Recently pinning an Infographic to my Pinterest Board on Projects and Change, I mused on why it worries me a little about the rise in people taking PRINCE 2 qualifications.
On the face of it, it is a good thing: a robust methodology, a reasonably rigorous exam, and a focus on creating a controlled environment for our projects. After all, one of my most oft- (over-) used sayings is that “project managers crave control above all else”.
However, PRINCE 2 does not teach us how to manage projects. It is about how to create one form of controlled environment around a project. PRINCE is fundamentally about governance – a worthy, indeed crucial, topic. But practitioners need more.
In the UK public sector, there is also a real sense in which people are taking the exam and getting qualified for no better purpose than to boost their CV and hence salary. There is nothing wrong with this from the individual’s point of view: I would. But if I were the Government department, local authority or NHS Trust being asked to stump up hard cash – and scarce cash these days – I would want to see a better business case. What use will this person put the training to? What projects will they lead or play an important part in? Is this the best use of a training budget?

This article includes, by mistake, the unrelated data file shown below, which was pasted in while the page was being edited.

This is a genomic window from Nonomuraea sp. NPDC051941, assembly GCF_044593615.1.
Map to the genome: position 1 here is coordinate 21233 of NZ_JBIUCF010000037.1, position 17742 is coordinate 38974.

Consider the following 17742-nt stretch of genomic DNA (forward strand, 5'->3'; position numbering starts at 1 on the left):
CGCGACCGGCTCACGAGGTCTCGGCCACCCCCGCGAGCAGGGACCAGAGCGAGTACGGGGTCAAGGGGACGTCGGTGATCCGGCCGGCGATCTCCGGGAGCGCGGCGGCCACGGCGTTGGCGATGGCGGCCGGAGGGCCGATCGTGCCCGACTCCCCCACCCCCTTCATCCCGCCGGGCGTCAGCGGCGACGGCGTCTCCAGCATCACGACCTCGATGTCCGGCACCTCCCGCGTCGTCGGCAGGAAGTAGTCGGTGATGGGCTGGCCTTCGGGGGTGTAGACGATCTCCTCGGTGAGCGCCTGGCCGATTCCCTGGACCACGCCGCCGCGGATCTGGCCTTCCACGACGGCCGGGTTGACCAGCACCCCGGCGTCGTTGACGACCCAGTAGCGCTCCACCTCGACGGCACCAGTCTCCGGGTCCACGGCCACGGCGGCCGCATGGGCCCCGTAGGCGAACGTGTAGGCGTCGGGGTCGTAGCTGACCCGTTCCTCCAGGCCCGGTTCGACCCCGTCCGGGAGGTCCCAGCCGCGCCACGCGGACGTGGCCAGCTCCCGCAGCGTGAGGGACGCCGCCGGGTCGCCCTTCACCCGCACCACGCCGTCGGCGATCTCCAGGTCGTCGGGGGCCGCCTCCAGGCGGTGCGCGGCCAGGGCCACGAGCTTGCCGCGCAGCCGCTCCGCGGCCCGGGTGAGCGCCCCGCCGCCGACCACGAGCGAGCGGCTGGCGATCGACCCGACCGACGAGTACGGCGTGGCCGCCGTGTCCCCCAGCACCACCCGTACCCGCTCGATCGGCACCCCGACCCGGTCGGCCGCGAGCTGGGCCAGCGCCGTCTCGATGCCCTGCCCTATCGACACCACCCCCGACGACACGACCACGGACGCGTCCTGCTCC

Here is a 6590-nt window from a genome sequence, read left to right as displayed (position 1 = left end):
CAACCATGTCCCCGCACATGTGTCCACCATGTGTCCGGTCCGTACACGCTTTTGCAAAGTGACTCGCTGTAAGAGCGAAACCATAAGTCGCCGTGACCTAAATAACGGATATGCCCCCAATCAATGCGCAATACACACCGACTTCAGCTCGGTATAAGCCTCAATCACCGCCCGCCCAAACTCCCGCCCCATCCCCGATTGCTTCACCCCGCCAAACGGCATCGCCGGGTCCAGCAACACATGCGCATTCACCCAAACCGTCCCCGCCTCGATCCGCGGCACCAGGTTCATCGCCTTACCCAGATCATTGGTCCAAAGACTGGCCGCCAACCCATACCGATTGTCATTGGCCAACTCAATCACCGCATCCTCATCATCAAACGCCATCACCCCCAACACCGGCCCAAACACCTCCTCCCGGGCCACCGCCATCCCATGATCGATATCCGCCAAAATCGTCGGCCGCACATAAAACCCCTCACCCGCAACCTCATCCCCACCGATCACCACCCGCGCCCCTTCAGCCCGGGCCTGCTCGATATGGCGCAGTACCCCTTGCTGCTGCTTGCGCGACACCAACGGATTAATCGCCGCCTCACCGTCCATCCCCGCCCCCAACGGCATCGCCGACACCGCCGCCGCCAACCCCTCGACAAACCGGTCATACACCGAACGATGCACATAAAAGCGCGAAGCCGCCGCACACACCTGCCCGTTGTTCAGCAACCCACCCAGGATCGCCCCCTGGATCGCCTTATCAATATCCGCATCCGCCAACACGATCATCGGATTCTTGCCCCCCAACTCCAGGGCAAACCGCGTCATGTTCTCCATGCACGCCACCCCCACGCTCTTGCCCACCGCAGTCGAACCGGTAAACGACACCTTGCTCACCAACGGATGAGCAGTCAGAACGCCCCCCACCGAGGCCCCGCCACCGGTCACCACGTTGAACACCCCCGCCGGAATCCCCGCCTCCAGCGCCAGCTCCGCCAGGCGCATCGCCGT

For people with little or no PM experience and for those who will go on to manage only very small projects, I doubt the value and would anticipate a short skills-based training would give a better return. Those who thrive in a project environment and want to take on bigger PM roles would then get much from PRINCE training.
The “so what?”
For me, project management is a three-fold discipline.
PRINCE 2 training and certification can only give practitioners one of these aspects – structure. In the absence of powerful skills development and experience in the other areas, you will not become a skilled PM.